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February 20, 2009

Chalupa Adds Some Spice To The Children's Jumpers

For Leigh Hedrick, learning her way around the jumper ring was even more fun aboard a partner with a unique moniker.

A year ago, when Leigh Hedrick first heard the name of her new mount, she just started laughing.

“I didn’t even bother giving him a nickname because I loved his name so much,” she said.

It may have been a novelty for Hedrick, 15, but the 10-year-old Thoroughbred had been living as “Chalupa” since his racing days. Chalupa (Ponche—Lupus, Northern Wolf) made just as amusing a first impression in person. When Hedrick first laid eyes on him, he had been clipped—but only on his right side.

“They said the drugs [to sedate him for clipping] wore off before they had to ship him,” she said. “He was funny looking. His neck was skinny, he had a huge head, and he looked scrawny. He got muscle eventually, and his neck and stomach filled out, so then his head and legs looked really small. He wouldn’t win a conformation class, but he definitely had the athletic ability and could get the job done.”

Hedrick, of Barrington, Ill., spent one year leasing Chalupa and learning the ropes in the children’s division. In 2008, they finished second in the U.S. Equestrian Federation Zone 5 and third in the Illinois Hunter Jumper Association’s children’s jumper standings. The highlight of the year, said Hedrick, was finishing as the fastest four-faulter in the Marshall & Sterling Finals (N.Y.). She’s now moved on to a new, low junior/amateur-owner horse, but she picked up plenty of experience with the 16.3-hand gelding.

“He definitely taught me a lot about how you need to not go too slow to a fence, that you need energy,” she said. “Chalupa made me focus on balance and having enough pace.”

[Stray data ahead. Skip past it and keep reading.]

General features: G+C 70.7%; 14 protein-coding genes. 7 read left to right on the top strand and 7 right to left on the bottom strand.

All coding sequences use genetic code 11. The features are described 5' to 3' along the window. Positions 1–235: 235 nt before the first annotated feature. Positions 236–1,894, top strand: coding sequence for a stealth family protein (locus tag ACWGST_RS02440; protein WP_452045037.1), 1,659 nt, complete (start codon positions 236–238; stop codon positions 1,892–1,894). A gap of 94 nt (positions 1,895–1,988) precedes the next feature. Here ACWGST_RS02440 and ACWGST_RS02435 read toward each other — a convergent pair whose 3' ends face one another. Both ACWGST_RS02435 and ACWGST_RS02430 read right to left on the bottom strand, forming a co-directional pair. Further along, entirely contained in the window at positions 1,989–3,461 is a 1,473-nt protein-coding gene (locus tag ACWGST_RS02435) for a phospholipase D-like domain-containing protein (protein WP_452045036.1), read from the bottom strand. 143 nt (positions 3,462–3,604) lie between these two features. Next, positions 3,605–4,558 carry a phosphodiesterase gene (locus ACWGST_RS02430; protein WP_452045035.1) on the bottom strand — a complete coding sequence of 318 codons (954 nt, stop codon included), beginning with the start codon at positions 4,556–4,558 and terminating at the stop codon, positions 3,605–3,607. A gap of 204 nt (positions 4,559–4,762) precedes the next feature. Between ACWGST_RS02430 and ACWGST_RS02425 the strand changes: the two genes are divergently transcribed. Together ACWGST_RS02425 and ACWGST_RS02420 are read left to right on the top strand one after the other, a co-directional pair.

She worked with him to overcome his tendency to crabwalk, especially when he knew it was time to start a round.

“When he walked into the ring he’d be calm, but as soon as he heard the buzzer, he’d be dancing from side to side,” said Hedrick.

Hedrick moved from the hunters to the jumpers as soon as trainer Kris Yankula allowed her. “I wanted it to be me and my horse as a team together, that we would decide if we would win or lose, not a judge,” she said.

And with plenty of wins to their names in 2008, Hedrick and Chalupa had become quite a team. “He’s definitely one of my favorite [horses], because of how much fun we had while I was on him and how sweet he was,” she said. “He was feisty on the ground and tried to bite a lot, but if kids were running around the barn, he’d just stand there. He was good in chaos.

“He taught me that good horses don’t necessarily come in hunter form,” she added. “No matter what they look like or how they move, they can still teach you everything you need to know.”

Sometimes horse show announcers used Chalupa’s name to liven up their routine. “At St. Louis, they would say his name with a lot of flourish, and then just announce my name normally,” recalled Hedrick. “And one of the announcers felt the need to call him Burrito for all his rounds.”

At one of her wins in St. Louis, Hedrick received a fitting prize: a horse treat in the shape of a taco, which Chalupa especially enjoyed.

“Everyone asks me why I named him that, and I didn’t, but I can’t picture him being named anything else,” she said. “I wanted to try feeding him some Mexican food once, but it was suggested by my trainer and my mom that it was not a good idea.”

A freshman in high school, Hedrick makes time to ride five or six days a week, in addition to playing volleyball and badminton. She also won the IHJA and Zone 5 standings for children’s jumpers with a second mount, Dressed To Impress.

Since Chalupa had some previous injuries, Hedrick’s trainer convinced her that the best thing would be for her to continue her education with another horse and let Chalupa teach someone else how to jump at that level.

Even though it won’t be with Chalupa, Hedrick has big goals for 2009: “I want to try and place well, learn the lows and be able to do the highs and be champion in the circuit again,” she said.

But she’ll likely never drive through Taco Bell without thinking of a special horse.  

 
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